Well when I first heard that story, I admit I was the same way. I usually worked only on one primary painting at once. So I tried working on several paintings simultaneously, it was surprisingly effective. I got a whole show of about a dozen paintings ready in just a couple of months. Of course I cranked out a lot more bad paintings too, but nobody has to see them.

So one of the reasons I post photos and other projects with my paintings, is to let people take a look at what is behind the easel. An art consultant once told me that people don’t want to buy your images, they also want to buy into your backstory as an artist. I may not have the same interesting backstory as a Basquiat, but we all, as painters, have to deal with some of the same issues.

Dutch Blue, Again

An old, obscure article I wrote on the subject of the pigment “Dutch Blue” and lapis lazuli has suddenly become relevant again, albeit in another obscure context. I discovered some discussion on the Ancient Japan Weblog about a frescoes in a tomb dated to the 7th or 8th Century. Researchers suddenly withdrew their assertion that the blue pigment in the tomb paintings were made from lapis lazuli. This retraction caused much puzzlement amongst scholars as no reason was given, and it appears that forensic analysis has not yet been performed. My article asserted that lapis was used as a pigment in the Edo era, but there is no evidence that it was used as early as the 7th or 8th century in Japan, so its use at such an early date would have been a significant historical discovery.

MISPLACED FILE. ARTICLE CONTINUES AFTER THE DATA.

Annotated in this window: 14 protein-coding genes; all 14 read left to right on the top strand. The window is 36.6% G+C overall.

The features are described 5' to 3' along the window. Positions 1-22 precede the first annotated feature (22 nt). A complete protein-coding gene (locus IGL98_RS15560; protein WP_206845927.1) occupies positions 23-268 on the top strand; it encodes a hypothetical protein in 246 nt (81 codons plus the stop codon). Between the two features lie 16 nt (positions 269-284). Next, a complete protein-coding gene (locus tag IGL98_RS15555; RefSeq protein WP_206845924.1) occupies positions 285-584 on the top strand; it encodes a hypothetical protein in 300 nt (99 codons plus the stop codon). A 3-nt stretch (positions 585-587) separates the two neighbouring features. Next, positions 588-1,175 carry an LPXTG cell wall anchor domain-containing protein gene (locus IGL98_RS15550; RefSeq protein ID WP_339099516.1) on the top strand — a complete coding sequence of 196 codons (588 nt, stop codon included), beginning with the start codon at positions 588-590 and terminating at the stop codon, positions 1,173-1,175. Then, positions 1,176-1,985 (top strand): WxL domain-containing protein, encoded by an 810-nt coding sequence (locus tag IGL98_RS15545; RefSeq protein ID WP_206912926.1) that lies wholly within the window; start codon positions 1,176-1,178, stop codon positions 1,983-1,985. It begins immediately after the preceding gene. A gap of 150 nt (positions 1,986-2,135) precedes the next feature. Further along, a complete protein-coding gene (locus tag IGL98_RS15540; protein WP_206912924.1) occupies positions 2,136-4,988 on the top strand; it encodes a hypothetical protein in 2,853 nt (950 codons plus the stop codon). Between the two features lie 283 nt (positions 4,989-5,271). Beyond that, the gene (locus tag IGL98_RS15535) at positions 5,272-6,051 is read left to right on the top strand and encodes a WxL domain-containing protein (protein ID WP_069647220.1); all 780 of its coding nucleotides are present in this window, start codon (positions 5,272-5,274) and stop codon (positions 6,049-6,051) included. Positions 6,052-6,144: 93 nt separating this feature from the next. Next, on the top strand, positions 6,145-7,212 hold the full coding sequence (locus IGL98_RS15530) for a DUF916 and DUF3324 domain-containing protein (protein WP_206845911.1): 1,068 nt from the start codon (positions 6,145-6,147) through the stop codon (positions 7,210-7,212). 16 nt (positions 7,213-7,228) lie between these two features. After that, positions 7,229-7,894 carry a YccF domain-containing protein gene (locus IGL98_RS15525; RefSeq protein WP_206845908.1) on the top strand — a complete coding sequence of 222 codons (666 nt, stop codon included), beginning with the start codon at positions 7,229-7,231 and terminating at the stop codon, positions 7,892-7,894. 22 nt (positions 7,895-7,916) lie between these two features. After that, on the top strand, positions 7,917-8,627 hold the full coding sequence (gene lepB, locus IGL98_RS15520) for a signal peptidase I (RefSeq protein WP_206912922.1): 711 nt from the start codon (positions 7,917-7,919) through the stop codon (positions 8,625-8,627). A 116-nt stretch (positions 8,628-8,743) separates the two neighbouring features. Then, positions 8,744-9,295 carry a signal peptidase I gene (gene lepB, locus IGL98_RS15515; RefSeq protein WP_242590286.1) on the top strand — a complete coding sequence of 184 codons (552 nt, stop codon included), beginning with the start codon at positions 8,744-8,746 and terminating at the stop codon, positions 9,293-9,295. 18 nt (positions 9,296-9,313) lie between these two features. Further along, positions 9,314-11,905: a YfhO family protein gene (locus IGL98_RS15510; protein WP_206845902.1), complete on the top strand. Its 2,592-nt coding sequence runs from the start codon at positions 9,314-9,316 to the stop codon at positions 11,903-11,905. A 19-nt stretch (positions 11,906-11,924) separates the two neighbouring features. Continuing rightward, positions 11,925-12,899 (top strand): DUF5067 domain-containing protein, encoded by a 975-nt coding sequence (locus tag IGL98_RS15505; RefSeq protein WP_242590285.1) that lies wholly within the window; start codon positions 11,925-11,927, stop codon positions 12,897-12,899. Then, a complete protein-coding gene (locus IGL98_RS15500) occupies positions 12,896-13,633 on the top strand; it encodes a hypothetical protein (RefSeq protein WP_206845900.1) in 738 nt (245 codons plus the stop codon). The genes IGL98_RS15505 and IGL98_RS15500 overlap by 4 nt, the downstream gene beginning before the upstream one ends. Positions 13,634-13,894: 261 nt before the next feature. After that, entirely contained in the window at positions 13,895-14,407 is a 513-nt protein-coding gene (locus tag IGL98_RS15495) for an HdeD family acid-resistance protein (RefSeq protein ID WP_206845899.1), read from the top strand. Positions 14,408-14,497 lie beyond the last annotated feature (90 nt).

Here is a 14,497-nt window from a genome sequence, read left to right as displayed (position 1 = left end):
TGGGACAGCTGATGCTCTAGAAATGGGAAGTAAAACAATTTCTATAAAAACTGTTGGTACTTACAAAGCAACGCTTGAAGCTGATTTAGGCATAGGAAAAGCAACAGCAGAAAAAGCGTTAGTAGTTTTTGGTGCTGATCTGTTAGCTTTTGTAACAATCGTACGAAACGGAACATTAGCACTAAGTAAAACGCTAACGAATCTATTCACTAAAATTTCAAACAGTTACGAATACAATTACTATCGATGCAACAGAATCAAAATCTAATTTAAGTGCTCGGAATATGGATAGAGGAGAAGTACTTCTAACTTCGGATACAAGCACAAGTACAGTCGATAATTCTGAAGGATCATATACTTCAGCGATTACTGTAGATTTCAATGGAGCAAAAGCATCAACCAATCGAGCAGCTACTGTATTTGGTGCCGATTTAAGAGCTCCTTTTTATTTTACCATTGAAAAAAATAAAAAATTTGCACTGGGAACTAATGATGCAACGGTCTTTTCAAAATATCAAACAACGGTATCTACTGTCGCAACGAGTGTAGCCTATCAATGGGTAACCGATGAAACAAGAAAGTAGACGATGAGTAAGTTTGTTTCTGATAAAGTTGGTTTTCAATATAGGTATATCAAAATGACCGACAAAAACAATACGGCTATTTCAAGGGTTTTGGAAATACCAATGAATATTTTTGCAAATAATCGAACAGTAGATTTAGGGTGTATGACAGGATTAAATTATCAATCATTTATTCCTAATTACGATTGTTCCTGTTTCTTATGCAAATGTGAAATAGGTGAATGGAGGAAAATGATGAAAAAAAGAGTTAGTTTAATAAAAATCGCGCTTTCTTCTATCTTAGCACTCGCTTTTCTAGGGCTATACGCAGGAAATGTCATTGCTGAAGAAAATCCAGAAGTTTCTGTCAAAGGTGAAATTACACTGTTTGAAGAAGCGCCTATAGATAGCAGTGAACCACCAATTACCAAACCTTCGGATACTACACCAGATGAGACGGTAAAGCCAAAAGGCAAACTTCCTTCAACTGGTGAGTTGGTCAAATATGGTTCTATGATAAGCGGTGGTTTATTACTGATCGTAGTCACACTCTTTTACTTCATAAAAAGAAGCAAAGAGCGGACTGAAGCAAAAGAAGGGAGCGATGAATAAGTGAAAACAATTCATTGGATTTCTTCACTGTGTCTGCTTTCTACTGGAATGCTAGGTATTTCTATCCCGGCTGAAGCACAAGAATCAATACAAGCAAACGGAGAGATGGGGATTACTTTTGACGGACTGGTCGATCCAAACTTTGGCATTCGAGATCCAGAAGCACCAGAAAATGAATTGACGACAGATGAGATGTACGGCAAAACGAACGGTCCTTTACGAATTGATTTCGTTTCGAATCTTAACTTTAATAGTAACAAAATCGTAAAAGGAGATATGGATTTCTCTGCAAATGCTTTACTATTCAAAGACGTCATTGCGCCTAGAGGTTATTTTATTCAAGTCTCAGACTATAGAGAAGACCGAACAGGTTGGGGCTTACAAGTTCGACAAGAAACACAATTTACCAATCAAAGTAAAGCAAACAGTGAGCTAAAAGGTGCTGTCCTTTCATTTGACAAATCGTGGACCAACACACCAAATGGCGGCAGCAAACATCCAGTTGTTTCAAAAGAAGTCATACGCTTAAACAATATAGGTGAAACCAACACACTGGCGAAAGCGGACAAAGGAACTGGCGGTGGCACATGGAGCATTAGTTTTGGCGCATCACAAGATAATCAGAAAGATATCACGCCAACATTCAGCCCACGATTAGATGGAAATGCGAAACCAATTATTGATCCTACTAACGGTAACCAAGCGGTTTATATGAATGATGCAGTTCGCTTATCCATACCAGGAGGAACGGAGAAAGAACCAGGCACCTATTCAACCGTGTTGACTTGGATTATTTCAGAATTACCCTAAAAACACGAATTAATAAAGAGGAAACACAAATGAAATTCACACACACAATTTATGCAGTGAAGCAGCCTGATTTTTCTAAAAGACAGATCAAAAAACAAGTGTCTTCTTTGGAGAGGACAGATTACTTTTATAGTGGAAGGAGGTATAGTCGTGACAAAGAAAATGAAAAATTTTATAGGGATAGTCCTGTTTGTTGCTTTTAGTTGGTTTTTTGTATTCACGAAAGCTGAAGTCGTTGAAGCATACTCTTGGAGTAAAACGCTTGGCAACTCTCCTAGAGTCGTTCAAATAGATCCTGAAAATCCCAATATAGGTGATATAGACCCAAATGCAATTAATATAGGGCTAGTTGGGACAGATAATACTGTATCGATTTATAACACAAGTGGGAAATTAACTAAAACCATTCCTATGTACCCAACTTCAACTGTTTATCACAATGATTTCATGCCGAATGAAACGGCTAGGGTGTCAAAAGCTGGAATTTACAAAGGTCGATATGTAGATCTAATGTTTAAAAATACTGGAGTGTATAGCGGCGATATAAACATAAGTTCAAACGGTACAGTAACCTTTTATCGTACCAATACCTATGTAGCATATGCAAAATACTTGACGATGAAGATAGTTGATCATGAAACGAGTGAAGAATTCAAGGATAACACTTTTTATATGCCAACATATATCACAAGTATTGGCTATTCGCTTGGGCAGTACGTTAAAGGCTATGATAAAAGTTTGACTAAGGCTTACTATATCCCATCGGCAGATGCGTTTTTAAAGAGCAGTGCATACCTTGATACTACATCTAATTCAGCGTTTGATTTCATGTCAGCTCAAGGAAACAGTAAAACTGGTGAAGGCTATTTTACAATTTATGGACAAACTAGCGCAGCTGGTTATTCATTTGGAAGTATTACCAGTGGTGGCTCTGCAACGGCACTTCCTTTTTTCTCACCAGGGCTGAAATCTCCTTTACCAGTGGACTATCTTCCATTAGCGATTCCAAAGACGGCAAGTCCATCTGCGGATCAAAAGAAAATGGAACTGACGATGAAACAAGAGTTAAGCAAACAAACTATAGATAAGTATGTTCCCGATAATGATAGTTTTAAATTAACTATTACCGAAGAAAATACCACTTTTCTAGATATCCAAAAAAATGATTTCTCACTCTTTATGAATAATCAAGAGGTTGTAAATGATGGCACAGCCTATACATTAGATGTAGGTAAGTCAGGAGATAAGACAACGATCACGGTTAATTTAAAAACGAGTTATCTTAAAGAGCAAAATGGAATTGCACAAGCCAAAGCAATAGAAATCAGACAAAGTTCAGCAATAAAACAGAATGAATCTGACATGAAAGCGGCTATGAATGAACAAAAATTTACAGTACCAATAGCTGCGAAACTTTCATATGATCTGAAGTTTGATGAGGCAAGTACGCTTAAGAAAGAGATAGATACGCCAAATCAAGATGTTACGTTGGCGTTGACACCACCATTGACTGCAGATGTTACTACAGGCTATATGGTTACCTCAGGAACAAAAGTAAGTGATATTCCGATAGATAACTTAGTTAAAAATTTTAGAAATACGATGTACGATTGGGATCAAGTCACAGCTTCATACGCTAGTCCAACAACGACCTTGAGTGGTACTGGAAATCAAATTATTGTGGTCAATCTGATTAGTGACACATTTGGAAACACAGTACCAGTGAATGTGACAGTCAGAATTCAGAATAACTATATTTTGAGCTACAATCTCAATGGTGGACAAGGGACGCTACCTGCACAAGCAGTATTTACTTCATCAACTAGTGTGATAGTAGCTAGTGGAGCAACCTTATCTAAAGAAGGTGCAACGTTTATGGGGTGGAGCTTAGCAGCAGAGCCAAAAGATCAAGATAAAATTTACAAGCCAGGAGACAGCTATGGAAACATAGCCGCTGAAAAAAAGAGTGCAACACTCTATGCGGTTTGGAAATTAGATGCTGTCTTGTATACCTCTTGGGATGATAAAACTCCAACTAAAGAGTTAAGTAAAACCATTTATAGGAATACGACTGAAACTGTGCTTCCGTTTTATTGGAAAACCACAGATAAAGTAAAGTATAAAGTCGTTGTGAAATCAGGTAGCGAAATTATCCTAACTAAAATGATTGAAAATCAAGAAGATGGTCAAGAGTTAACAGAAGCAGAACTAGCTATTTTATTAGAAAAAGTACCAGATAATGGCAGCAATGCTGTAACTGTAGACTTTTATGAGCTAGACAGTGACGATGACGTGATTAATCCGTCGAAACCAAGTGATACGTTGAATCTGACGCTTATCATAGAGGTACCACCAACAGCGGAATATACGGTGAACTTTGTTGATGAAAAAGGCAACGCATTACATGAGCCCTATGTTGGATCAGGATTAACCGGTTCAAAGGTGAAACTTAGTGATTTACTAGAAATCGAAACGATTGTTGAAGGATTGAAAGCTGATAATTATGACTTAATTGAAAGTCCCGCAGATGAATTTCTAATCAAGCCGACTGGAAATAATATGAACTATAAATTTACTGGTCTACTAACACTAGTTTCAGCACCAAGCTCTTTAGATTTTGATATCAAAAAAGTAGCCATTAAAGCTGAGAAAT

I won’t repost the entire obscure discussion, but I will point towards the original post at the Ancient Japan Weblog and the followup discussion on their associated forum.

“Los Angeles Center for Digital Art” Scam

If there is one thing that really burns me up, it’s fraud on the Internet. This fraud by Rex Bruce and his so-called “Los Angeles Center for Digital Art” is especially heinous, as it preys upon struggling artists who seek only to expose their artwork to the world.